Living in the Present Moment

June 23rd, 2011

Written by: Mike Simoes

This reflection comes from an experience that I had while I was in beautiful Alberta, Waterton National Park to be specific, where I was blessed to hike up a mountain with four friends of mine from the Seminary. We were in Alberta for the ordination of Fr. Nathan Siray for the Diocese of Calgary. After his ordination, which was most excellent, we went down and did some camping and hiking.

The hike was a lot of fun but because the snow had not fully melted and there was mist in the air, the snow bDog walking with two owners on riverecame slippery and every step mattered – one wrong step and it would be a boot slide down the hill into a tree or something else like a waterfall.

It was after making a couple of bad steps that I made the comment, which received a good laugh from the guys: “So this is what means to live in the Sacrament of the Present Moment!” Every step mattered as we had to trust in the Lord to get us to the next step. That is what it means to be in the Sacrament of Present Moment, to be trusting in God to bring us to the next step.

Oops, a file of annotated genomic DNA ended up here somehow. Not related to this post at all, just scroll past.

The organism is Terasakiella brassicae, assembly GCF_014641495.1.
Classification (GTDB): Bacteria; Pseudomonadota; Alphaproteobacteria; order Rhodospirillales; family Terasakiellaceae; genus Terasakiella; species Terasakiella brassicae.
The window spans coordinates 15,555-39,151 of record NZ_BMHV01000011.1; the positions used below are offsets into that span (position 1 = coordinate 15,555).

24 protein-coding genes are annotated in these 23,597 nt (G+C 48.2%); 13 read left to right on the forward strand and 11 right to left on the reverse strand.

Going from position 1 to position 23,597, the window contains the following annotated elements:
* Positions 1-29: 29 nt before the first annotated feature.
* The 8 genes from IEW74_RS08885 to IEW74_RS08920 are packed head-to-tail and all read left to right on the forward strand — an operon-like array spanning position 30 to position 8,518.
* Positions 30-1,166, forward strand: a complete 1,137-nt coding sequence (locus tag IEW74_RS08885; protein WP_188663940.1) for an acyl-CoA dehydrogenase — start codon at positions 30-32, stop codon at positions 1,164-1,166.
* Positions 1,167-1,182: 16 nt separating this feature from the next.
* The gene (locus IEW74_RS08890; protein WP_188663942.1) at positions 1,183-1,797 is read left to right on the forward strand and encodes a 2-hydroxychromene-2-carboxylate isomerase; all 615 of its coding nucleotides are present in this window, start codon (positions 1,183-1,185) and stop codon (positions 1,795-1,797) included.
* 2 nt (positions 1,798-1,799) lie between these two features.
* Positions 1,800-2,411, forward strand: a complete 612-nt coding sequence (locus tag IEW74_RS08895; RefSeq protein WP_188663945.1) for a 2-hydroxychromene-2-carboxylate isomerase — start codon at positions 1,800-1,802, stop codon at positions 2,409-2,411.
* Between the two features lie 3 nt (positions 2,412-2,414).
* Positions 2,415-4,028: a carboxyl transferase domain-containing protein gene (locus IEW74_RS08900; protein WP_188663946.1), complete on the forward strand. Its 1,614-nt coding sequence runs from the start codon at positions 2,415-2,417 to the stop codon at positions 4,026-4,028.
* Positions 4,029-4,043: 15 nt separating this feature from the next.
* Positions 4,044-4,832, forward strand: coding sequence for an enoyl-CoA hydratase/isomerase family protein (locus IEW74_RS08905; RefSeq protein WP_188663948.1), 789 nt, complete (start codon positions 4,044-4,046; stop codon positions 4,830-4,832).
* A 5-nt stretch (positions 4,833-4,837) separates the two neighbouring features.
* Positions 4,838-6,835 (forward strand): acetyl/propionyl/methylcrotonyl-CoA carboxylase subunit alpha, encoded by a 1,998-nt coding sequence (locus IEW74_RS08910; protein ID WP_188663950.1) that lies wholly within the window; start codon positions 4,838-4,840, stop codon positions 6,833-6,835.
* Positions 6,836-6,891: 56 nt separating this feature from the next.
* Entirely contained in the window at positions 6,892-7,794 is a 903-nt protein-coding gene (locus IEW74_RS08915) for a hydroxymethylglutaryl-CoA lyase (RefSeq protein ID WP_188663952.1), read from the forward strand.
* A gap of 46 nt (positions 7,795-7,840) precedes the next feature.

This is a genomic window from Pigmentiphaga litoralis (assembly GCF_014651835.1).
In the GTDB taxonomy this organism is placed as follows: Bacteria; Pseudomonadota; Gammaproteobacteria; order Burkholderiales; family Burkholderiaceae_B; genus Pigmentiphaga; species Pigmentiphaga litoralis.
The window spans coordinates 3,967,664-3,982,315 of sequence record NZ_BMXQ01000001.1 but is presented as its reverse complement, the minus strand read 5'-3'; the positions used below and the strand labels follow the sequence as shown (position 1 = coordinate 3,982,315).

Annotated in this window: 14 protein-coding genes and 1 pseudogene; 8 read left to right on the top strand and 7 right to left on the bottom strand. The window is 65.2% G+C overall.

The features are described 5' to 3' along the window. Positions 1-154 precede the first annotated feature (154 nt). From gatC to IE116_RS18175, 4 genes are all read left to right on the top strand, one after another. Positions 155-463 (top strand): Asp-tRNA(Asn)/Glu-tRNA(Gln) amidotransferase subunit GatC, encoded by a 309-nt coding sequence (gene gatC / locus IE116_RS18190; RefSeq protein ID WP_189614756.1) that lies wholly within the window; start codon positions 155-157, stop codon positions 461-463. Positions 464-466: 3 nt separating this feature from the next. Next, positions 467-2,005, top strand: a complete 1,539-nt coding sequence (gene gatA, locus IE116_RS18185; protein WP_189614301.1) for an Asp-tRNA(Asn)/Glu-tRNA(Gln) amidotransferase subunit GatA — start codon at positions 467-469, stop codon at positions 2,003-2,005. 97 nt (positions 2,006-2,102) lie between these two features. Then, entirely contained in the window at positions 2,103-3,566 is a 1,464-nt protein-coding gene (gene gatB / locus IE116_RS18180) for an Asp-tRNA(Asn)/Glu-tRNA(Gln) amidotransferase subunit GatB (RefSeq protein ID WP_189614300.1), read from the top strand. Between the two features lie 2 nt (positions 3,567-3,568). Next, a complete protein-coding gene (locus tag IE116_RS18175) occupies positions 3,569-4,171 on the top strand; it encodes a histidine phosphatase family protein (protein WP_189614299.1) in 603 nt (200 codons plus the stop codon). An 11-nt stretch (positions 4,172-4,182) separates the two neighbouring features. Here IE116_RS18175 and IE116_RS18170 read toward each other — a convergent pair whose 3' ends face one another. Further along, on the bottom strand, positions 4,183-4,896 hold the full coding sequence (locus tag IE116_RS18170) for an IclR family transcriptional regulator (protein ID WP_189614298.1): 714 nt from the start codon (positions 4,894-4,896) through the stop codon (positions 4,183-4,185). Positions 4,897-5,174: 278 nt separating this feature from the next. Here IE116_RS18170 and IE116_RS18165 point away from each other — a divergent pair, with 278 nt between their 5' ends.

Every moment in our lives, Christ is very present to us, but most of the time, we are not aware of His presence and because some of these moments are times of tribulation, it is really hard to see Christ visibly present to us –  but He is.

It is our responsibly then, to make Christ present in our lives and ultimately that will reflect how we make Christ present to others. To be in the present moment is to know that God’s grace is sustaining us and guiding us and to be aware of the grace and to co-operate with it.

One good way for us to live in the present moment is to be faithful to the duties of the day. At Madonna House, this is called the Duty of the Moment, for those involved in Opus Dei this is called a Rule or Plan of Life. It can be called whatever you want, but essentially it means to sanctify our life through our work first and foremost. We are to be faithful to what we have been called to do. Secondly, at the close of the day, we should take some time to reflect on what God has done for us that day, where we have failed Him and where Christ passed us by and were unaware of it. For those in Ignatian Spirituality this is commonly called the Examen Prayer, where we pray for God to illuminate the day for us, giving thanks for all that we have received and to learn to improve for the next day that Lord gives to us.

Catholic Living, Prayer, by Catholic Chapter House.

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